jueves, agosto 23, 2007

Asking the Right Questions

Jim: Thanks for your insight about the right questions.

My reservations with Len are that for more than a year he keeps shifting from dialogue to debate. I learned from a highly respected advisor that putting the right market concepts into practice is indeed very complicated. So before the concepts are developed, “asking the right questions” is a great target to hidden agendas.

Most the essential market architecture and design elements of EWPC have been discussed at length earlier. Reading the comments under the articles Playing with Fire I and II, should be sufficient to be convinced that EWPC is the winning market of the first phase of competition. However, I don’t dismiss a better market from appearance. So that is why I asked to learn of the new IMEUC proposition without contradictory elements, without success.

My approach has been to avoid debate, which is based on learning from the past, introducing a generative dialogue, which is about learning from the emerging future. I will recall one of the essential elements of the dialogue in search for the emergent structure from generation to customer.

IMEUC articles have a business model with a retailer between generation and customers, which I identified with as a switchboard. The problem is the switchboard had to be monopoly retailer switchboard. On the contrary, EWPC is open to any kind of competing retailers, which should develop business design innovations and compete. In a sense, this structure is less restrictive than the switchboard business model.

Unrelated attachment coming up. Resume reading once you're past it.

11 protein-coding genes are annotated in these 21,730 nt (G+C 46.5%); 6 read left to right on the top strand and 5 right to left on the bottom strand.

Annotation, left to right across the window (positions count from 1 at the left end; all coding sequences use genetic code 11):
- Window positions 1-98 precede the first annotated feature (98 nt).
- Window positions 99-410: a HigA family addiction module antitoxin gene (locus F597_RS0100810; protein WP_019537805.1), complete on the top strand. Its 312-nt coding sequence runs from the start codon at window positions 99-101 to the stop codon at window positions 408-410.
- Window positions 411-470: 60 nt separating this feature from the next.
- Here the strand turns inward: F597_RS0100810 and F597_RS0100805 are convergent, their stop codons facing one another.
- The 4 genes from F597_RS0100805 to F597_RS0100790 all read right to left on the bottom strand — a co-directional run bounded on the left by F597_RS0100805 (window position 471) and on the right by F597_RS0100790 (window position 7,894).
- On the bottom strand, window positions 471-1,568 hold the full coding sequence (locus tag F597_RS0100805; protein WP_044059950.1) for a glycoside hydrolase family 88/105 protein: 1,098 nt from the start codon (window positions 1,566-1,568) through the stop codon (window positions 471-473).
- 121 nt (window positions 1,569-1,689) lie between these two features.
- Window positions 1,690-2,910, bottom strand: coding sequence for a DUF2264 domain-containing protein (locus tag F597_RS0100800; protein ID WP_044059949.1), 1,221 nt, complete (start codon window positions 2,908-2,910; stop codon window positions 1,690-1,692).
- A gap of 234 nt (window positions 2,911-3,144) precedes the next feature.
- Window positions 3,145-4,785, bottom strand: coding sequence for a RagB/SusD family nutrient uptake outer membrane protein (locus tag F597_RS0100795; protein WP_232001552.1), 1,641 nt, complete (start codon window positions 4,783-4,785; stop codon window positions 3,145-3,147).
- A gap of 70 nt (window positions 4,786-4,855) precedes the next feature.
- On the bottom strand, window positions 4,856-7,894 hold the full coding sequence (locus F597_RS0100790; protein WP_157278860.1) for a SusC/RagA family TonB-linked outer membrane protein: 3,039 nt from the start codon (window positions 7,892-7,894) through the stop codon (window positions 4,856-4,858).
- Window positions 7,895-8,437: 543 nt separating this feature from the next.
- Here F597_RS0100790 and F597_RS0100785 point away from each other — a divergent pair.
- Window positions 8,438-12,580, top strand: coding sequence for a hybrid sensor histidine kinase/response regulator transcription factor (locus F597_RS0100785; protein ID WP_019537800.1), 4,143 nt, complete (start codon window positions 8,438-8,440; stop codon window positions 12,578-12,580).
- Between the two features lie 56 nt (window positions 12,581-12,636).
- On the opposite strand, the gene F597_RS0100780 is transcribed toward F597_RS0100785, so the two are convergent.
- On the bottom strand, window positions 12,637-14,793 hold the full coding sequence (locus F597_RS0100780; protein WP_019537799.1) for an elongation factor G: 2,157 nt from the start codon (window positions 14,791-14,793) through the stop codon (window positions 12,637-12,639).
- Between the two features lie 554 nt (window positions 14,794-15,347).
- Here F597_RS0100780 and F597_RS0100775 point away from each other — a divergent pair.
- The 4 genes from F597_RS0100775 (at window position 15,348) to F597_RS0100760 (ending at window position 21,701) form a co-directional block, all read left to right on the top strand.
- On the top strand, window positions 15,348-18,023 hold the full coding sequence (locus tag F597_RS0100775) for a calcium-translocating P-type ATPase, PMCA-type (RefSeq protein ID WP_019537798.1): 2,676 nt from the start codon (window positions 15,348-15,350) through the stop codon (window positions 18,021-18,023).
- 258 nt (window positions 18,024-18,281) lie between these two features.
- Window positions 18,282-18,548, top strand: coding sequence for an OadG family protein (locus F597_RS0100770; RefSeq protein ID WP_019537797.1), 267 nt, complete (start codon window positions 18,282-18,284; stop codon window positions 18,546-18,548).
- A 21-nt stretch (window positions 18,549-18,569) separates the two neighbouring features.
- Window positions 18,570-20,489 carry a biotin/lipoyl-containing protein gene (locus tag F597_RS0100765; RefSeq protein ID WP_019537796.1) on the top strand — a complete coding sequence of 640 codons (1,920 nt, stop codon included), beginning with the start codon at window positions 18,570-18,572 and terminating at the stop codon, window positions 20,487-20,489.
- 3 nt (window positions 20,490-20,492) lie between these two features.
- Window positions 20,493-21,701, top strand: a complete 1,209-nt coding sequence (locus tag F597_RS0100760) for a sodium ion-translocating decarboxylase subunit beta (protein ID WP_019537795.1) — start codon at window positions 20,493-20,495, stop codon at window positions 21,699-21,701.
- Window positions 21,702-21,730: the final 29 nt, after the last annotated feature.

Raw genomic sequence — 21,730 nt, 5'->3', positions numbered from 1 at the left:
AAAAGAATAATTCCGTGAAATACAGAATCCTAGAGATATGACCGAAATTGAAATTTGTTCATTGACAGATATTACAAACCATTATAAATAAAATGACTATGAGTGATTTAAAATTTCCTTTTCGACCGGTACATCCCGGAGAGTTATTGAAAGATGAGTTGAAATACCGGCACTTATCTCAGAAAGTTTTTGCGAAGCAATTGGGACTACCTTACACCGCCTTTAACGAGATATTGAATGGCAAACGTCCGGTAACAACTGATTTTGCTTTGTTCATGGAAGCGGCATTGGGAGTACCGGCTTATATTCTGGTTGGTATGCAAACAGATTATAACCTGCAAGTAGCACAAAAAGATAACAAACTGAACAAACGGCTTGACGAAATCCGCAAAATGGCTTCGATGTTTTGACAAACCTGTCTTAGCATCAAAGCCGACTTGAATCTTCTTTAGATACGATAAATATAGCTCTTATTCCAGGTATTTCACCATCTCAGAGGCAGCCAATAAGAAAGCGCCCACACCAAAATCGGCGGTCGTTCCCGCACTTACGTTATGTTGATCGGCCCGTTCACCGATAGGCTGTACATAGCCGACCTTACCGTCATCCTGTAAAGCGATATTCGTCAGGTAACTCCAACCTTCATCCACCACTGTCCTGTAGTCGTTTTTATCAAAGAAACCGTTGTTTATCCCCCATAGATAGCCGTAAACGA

This is what Playing With Fire and Collapse Part 19 says in more details:

Thanks Len for considering the generative dialogue. In a generative dialogue what is important is "listening" in sychronicity with other interest parties to the larger whole that is emerging. For example, a common understanding of what EWPC means as a third way not considered in the decade old debate.

I presume that large customers could be allowed to go directly to generators for their deals in the wholesale market. Then, what you are suggesting is a monopoly retailer innovation under a Market Manager. I suggest to have retail competition, so that other potential innovations are also allowed to emerge. Go to any marketing book and you will find why intermediaries are needed.

What you are proposing is to impose on everyone the Swithboard Profit Model “innovation,” which Adrian Slywosky describes on page 59 of his book “The Profit Zone:” Some markets are characterized by multiple sellers communicating with multiple buyers, with high costs incurred by both. In many case, there is an opportunity to create a high-value intermediary that concentrates these multiple communicating pathways through one point, one channel, by creating a switchboard. The switchboard reduces the cost to both buyers and sellers. A powerful component of the switchboard model is that it builds on itself; the more buyers and sellers that join, the more valuable it becomes.

Such middleman model is perfectly allowed under the EWPC market architecture and design. That is why I said earlier "good luck!" Please say so if there are other things that still bother you.

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